Special-operations forces have been a centerpiece of US military operations for two decades.
As the US focuses on competition with China, those forces will take on a new set of missions.
US leaders should remember that special operators aren't suited for some tasks, one expert says.
For two decades, US policymakers have relied on special-operations forces to tackle the hardest missions.
And for a good reason: US special-operations units have a history of achieving outcomes on the battlefield out of proportion to their relatively small size and budget.
But in an era of strategic competition with China, there are some missions with no special-ops "easy button," according to David Ucko, a professor and expert on irregular warfare.
The limits of SOF
In an article in the journal of the Royal United Services Institute, a British think tank, Ucko argues that as US special-operations forces shift from two decades of mostly low-intensity fighting against terrorist groups and insurgents, US leaders need to focus on using those forces for missions within their competencies.
Ucko writes that strategic competition requires more than violence and preparation for combat — at which commandos excel — and that political warfare is also a key element, making four main arguments about how to get the most out of special-operations forces.
First, the US special-operations community should consolidate its core strengths, particularly irregular warfare, which is "highly relevant" to strategic competition with China.
Second, outside of tasks related to irregular warfare, restraint is warranted because of "inevitable limits on SOF's bandwidth, the trade-offs inherent to adding more to an already full plate, and the nature of the competition, which in most respects remains a non-military phenomenon."
Third, other US agencies also need to take a role in irregular warfare, which Ucko says is "fundamentally about legitimacy, politics and blended lines of effort and so cannot be left to what is, after all, a military force – no matter how special."
Finally, US leaders should clarify what the country is competing over and why to avoid what Ucko describes as "opacity" about objectives that can lead to "a lack of focus and prioritisation."
Irregular warfare is indeed highly relevant to the strategic competition with near-peer adversaries such as China and Russia. It allows the US military to shape the operational environment to its liking before any shots are fired. But irregular warfare includes more than military force and can take a whole-of-nation effort to maximize its effectiveness.
"As SOF establishes its remit in boosting resilience and resistance, it must be careful not to veer into civilian realms where other agencies should lead," Ucko warns.
Indeed, in strategic competition, the departments of State, Justice, and Treasury, and intelligence agencies can often be more effective in certain tasks than the military.
Among the tasks that Ucko says have no "SOF easy button" are addressing local corruption that allows Chinese political infiltration, thwarting Russian efforts to undermine elections, or reviewing suspect foreign investments.
In addition, Ucko argues that special operators are a valuable force that can't be saddled with missions just because they can do them. US military special-operations units already struggle to retain personnel, many of whom have been driven away by frequent deployments.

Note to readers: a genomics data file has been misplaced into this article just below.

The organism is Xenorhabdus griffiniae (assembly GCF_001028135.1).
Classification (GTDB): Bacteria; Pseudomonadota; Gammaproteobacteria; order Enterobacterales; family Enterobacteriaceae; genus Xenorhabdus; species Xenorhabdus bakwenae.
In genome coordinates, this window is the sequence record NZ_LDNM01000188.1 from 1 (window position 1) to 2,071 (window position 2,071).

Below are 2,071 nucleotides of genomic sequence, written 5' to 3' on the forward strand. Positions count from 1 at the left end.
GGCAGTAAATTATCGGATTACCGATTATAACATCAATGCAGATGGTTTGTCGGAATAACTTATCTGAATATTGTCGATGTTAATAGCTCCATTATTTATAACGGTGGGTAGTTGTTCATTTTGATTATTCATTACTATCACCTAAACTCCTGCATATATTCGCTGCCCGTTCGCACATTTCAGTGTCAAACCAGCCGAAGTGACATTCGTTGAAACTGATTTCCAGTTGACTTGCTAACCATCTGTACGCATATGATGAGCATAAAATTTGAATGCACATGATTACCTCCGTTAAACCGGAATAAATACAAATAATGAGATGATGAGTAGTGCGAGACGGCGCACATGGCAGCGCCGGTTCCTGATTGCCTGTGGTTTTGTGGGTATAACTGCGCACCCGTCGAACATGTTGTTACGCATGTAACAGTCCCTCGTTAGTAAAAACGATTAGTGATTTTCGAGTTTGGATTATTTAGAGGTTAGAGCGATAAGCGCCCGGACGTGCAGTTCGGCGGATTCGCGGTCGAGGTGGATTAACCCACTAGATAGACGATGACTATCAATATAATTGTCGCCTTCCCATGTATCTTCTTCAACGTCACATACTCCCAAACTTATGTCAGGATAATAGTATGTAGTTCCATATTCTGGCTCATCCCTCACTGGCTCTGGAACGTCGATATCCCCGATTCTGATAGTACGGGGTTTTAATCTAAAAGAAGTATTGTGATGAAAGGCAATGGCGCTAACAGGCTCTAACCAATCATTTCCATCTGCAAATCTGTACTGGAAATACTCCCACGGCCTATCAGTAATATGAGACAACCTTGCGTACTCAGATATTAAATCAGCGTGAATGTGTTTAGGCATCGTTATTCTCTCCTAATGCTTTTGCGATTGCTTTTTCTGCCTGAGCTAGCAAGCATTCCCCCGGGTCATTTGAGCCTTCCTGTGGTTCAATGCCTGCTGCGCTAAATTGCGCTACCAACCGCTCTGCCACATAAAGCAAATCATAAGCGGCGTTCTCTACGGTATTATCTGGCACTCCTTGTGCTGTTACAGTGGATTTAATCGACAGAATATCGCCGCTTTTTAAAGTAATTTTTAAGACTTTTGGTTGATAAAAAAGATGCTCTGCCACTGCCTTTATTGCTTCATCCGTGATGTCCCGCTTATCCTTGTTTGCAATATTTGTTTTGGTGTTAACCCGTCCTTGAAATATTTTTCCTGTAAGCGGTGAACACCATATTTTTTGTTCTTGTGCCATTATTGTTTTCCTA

While foreign internal defense "traditionally meant aiding a friendly government against an insurgency," US special-operations forces now look at it as a way "to boost a country's 'resilience' against foreign-sponsored proxies, modes of disinformation or political infiltration," Ucko writes.
In unconventional warfare, commandos usually sponsor an insurgency against an "illicit or occupying government," but they can also increase the resistance capabilities of countries under attack or at risk of invasion, like Ukraine or Taiwan.
While those two missions are relevant to competition with Russia and China, they are also demanding and will require US special-operations forces to "rebalance" after 20 years of counterinsurgency and focus on a different set of skills, such as language ability and cultural awareness, which has implications for special-ops recruiting and training, Ucko writes.
Different wars, different missions
Special operators can be quite effective in large-scale conventional conflicts if they are employed according to their strengths, and they have proven that time and again.
In North Africa in World War II, British SAS and Commonwealth Long Range Desert Group commandos harassed Axis troops, destroying more of their aircraft on the ground in raids than the Allied air forces could shoot down. SAS and LRDG reconnaissance also enabled the Allies' overall victory during that phase of the war.
US Army Delta Force and British SAS troops earned praise for hunting Scud missiles in the desert during the Gulf war, helping prevent Iraq from expanding that conflict.
More recently, Delta Force and US Army Rangers led the way into Afghanistan, and Delta Force, US Army Green Berets and Psychological Operations soldiers, and the British Special Boat Service teamed up with Kurdish fighters to tie down several Iraqi divisions and prevent them from responding to the US invasion of southern Iraq in 2003.
While that history shows that special operators can shape the course of a large-scale conflict, US leaders should remember that there are still limits on what those troops can do in a major war.
Stavros Atlamazoglou is a defense journalist specializing in special operations, a Hellenic Army veteran (national service with the 575th Marine Battalion and Army HQ), and a Johns Hopkins University graduate. He is working toward a master's degree in strategy and cybersecurity at Johns Hopkins' School of Advanced International Studies.
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